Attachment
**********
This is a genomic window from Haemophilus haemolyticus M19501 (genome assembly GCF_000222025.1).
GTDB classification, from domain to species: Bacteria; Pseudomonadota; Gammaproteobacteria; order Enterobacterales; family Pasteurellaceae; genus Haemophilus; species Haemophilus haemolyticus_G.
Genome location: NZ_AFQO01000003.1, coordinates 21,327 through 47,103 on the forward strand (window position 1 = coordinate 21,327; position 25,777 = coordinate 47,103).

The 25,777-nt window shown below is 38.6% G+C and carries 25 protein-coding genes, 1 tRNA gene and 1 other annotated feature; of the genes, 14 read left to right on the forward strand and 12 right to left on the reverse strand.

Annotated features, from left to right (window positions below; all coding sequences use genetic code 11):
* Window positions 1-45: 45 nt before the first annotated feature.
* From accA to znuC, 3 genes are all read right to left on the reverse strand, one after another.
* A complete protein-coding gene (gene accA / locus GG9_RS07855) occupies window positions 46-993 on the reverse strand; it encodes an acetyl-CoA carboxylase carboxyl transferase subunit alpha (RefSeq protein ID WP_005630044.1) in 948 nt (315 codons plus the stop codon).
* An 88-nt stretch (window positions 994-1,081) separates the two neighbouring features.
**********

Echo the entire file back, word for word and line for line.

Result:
This is a genomic window from Haemophilus haemolyticus M19501 (genome assembly GCF_000222025.1).
GTDB classification, from domain to species: Bacteria; Pseudomonadota; Gammaproteobacteria; order Enterobacterales; family Pasteurellaceae; genus Haemophilus; species Haemophilus haemolyticus_G.
Genome location: NZ_AFQO01000003.1, coordinates 21,327 through 47,103 on the forward strand (window position 1 = coordinate 21,327; position 25,777 = coordinate 47,103).

The 25,777-nt window shown below is 38.6% G+C and carries 25 protein-coding genes, 1 tRNA gene and 1 other annotated feature; of the genes, 14 read left to right on the forward strand and 12 right to left on the reverse strand.

Annotated features, from left to right (window positions below; all coding sequences use genetic code 11):
* Window positions 1-45: 45 nt before the first annotated feature.
* From accA to znuC, 3 genes are all read right to left on the reverse strand, one after another.
* A complete protein-coding gene (gene accA / locus GG9_RS07855) occupies window positions 46-993 on the reverse strand; it encodes an acetyl-CoA carboxylase carboxyl transferase subunit alpha (RefSeq protein ID WP_005630044.1) in 948 nt (315 codons plus the stop codon).
* An 88-nt stretch (window positions 994-1,081) separates the two neighbouring features.